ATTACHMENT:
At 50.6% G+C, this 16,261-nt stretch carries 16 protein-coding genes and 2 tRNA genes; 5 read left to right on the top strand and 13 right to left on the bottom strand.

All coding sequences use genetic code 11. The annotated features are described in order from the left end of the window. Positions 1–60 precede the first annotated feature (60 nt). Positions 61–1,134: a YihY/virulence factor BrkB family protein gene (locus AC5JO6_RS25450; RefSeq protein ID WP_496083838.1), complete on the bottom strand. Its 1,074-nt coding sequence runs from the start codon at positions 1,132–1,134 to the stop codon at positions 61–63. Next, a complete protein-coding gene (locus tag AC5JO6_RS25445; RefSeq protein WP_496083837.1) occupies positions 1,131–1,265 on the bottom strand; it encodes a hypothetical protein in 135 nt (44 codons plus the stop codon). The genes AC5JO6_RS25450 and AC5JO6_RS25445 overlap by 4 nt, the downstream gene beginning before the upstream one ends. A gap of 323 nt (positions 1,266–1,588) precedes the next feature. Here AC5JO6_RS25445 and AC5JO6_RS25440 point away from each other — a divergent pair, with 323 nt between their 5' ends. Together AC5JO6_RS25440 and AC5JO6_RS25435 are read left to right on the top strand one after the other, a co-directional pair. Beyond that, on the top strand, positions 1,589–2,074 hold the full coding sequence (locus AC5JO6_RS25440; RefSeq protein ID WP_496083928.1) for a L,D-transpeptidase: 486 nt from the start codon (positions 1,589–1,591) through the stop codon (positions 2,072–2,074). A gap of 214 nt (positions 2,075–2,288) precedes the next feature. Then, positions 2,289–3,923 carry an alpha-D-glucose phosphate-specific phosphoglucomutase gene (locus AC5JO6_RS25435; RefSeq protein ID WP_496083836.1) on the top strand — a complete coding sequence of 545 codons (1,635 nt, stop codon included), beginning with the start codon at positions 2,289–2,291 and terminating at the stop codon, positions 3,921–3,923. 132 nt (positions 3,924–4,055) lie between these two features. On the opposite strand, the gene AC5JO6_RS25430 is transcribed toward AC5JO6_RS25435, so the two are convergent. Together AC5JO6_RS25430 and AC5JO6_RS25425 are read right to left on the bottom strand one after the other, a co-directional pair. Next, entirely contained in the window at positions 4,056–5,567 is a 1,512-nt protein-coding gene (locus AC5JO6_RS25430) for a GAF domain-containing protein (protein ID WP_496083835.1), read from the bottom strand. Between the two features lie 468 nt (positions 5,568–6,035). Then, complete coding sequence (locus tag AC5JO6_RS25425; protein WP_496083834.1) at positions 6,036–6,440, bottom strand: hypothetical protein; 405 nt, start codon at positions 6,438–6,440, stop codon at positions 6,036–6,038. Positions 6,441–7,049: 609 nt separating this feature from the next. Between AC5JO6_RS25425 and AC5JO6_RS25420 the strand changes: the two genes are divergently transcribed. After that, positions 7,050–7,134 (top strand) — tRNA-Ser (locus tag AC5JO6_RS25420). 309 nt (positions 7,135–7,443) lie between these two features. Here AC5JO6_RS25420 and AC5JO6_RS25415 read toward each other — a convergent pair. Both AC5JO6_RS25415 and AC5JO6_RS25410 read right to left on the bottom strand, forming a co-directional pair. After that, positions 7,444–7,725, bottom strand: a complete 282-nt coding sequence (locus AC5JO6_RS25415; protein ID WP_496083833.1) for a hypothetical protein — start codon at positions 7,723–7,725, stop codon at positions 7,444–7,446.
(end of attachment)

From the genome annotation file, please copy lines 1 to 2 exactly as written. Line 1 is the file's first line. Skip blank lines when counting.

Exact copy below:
At 50.6% G+C, this 16,261-nt stretch carries 16 protein-coding genes and 2 tRNA genes; 5 read left to right on the top strand and 13 right to left on the bottom strand.

All coding sequences use genetic code 11. The annotated features are described in order from the left end of the window. Positions 1–60 precede the first annotated feature (60 nt). Positions 61–1,134: a YihY/virulence factor BrkB family protein gene (locus AC5JO6_RS25450; RefSeq protein ID WP_496083838.1), complete on the bottom strand. Its 1,074-nt coding sequence runs from the start codon at positions 1,132–1,134 to the stop codon at positions 61–63. Next, a complete protein-coding gene (locus tag AC5JO6_RS25445; RefSeq protein WP_496083837.1) occupies positions 1,131–1,265 on the bottom strand; it encodes a hypothetical protein in 135 nt (44 codons plus the stop codon). The genes AC5JO6_RS25450 and AC5JO6_RS25445 overlap by 4 nt, the downstream gene beginning before the upstream one ends. A gap of 323 nt (positions 1,266–1,588) precedes the next feature. Here AC5JO6_RS25445 and AC5JO6_RS25440 point away from each other — a divergent pair, with 323 nt between their 5' ends. Together AC5JO6_RS25440 and AC5JO6_RS25435 are read left to right on the top strand one after the other, a co-directional pair. Beyond that, on the top strand, positions 1,589–2,074 hold the full coding sequence (locus AC5JO6_RS25440; RefSeq protein ID WP_496083928.1) for a L,D-transpeptidase: 486 nt from the start codon (positions 1,589–1,591) through the stop codon (positions 2,072–2,074). A gap of 214 nt (positions 2,075–2,288) precedes the next feature. Then, positions 2,289–3,923 carry an alpha-D-glucose phosphate-specific phosphoglucomutase gene (locus AC5JO6_RS25435; RefSeq protein ID WP_496083836.1) on the top strand — a complete coding sequence of 545 codons (1,635 nt, stop codon included), beginning with the start codon at positions 2,289–2,291 and terminating at the stop codon, positions 3,921–3,923. 132 nt (positions 3,924–4,055) lie between these two features. On the opposite strand, the gene AC5JO6_RS25430 is transcribed toward AC5JO6_RS25435, so the two are convergent. Together AC5JO6_RS25430 and AC5JO6_RS25425 are read right to left on the bottom strand one after the other, a co-directional pair. Next, entirely contained in the window at positions 4,056–5,567 is a 1,512-nt protein-coding gene (locus AC5JO6_RS25430) for a GAF domain-containing protein (protein ID WP_496083835.1), read from the bottom strand. Between the two features lie 468 nt (positions 5,568–6,035). Then, complete coding sequence (locus tag AC5JO6_RS25425; protein WP_496083834.1) at positions 6,036–6,440, bottom strand: hypothetical protein; 405 nt, start codon at positions 6,438–6,440, stop codon at positions 6,036–6,038. Positions 6,441–7,049: 609 nt separating this feature from the next. Between AC5JO6_RS25425 and AC5JO6_RS25420 the strand changes: the two genes are divergently transcribed. After that, positions 7,050–7,134 (top strand) — tRNA-Ser (locus tag AC5JO6_RS25420). 309 nt (positions 7,135–7,443) lie between these two features. Here AC5JO6_RS25420 and AC5JO6_RS25415 read toward each other — a convergent pair. Both AC5JO6_RS25415 and AC5JO6_RS25410 read right to left on the bottom strand, forming a co-directional pair. After that, positions 7,444–7,725, bottom strand: a complete 282-nt coding sequence (locus AC5JO6_RS25415; protein ID WP_496083833.1) for a hypothetical protein — start codon at positions 7,723–7,725, stop codon at positions 7,444–7,446.